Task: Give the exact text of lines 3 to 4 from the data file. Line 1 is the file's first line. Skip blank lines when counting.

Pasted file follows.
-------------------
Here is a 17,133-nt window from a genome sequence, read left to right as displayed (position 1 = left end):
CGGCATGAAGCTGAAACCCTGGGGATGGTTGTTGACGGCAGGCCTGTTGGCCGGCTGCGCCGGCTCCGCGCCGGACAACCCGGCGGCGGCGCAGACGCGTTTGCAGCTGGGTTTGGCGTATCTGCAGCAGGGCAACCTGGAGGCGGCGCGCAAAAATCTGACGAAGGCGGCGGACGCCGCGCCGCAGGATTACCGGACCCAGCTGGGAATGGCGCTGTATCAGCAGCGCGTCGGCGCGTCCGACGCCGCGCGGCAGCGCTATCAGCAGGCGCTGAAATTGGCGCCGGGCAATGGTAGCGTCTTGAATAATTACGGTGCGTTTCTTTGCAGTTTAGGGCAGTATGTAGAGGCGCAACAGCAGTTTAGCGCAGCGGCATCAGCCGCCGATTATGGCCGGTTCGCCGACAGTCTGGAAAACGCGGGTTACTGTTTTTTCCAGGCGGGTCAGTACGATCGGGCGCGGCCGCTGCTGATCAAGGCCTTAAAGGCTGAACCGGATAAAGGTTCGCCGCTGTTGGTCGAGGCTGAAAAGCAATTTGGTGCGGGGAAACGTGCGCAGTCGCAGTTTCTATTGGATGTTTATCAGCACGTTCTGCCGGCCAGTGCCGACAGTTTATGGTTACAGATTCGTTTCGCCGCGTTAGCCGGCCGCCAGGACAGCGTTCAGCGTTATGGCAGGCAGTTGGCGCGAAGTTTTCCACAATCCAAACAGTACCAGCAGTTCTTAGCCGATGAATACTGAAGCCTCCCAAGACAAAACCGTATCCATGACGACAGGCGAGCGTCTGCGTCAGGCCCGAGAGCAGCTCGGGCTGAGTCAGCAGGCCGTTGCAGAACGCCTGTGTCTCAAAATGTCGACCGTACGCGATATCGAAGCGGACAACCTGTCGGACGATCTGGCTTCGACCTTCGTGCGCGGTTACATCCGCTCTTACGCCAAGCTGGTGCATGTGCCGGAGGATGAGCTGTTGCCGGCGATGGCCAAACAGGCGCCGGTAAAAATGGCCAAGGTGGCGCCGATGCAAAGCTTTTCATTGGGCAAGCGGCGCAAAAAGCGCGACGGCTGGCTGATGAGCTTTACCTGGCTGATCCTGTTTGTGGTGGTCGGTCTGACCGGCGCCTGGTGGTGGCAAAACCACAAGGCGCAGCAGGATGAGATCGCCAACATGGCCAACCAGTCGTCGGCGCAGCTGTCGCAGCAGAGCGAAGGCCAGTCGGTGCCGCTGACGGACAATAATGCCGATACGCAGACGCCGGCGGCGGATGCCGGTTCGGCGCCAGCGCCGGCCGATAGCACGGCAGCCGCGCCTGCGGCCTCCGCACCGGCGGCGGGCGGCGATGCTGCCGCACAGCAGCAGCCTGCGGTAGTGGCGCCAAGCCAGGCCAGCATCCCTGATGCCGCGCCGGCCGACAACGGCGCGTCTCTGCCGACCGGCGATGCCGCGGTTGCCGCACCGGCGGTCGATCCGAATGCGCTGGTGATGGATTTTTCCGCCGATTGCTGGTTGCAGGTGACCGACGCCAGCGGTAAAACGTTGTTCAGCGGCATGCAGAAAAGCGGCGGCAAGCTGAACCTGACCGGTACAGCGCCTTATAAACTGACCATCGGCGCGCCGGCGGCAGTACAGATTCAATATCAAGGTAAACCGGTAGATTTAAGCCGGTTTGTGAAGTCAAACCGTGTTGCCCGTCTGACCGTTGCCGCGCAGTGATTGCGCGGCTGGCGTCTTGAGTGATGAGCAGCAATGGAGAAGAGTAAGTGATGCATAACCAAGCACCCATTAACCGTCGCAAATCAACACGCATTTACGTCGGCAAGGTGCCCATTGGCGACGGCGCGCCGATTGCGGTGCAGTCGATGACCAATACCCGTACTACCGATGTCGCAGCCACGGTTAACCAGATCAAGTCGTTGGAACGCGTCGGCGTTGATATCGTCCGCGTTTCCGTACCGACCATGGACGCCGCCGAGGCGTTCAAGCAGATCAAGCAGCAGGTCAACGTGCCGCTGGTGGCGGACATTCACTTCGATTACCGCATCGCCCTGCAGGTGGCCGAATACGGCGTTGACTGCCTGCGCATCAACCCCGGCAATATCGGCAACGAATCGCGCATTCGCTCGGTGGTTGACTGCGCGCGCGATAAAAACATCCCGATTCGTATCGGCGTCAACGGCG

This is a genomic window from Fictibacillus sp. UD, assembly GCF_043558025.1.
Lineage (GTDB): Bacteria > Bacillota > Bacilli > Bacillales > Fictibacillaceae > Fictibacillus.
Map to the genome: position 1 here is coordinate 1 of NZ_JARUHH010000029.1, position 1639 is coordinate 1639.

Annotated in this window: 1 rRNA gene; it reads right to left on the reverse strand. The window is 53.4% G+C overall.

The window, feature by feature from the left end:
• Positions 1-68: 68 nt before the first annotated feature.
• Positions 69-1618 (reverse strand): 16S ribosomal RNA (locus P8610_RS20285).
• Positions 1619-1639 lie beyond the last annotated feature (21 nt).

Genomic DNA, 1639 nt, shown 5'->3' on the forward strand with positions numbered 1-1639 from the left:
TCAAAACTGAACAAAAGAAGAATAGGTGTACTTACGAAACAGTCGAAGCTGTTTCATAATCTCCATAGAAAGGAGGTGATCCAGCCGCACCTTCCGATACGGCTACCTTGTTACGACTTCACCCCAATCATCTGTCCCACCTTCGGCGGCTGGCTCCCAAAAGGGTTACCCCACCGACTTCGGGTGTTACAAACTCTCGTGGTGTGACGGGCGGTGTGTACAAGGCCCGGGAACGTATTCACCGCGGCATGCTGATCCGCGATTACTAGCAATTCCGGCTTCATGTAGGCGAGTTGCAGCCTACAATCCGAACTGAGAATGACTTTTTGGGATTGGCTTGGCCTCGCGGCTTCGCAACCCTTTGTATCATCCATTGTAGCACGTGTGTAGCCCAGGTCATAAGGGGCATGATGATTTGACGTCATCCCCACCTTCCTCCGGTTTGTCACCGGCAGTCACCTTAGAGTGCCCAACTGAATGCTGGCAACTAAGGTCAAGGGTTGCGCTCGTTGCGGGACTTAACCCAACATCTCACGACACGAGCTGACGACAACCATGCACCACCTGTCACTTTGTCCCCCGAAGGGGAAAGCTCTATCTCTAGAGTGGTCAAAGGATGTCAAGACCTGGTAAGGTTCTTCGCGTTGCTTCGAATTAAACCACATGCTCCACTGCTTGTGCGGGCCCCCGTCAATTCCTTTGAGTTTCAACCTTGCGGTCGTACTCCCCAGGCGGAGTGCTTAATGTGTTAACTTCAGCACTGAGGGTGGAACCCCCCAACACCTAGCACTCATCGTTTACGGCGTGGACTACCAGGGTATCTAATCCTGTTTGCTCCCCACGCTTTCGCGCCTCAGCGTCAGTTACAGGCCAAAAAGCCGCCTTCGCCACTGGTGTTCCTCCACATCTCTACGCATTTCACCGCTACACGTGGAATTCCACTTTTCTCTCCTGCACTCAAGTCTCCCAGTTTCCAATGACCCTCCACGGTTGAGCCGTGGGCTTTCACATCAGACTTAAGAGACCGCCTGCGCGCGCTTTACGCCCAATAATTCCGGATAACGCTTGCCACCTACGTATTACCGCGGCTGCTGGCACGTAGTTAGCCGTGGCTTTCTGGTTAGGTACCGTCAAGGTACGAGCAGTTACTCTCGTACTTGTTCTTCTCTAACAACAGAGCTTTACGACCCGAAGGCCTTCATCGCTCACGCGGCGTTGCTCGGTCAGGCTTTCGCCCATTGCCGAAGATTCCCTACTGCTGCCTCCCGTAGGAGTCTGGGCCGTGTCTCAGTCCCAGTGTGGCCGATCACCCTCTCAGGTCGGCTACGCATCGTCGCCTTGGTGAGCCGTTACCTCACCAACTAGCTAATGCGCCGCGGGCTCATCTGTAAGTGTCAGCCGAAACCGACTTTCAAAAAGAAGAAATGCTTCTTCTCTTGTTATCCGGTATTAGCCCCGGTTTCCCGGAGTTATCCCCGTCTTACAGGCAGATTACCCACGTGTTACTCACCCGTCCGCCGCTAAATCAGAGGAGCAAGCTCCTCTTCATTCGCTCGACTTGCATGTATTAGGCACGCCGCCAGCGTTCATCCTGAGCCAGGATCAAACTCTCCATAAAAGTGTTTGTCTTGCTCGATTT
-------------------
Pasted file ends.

This is a genomic window from Fictibacillus sp. UD, assembly GCF_043558025.1.
Lineage (GTDB): Bacteria > Bacillota > Bacilli > Bacillales > Fictibacillaceae > Fictibacillus.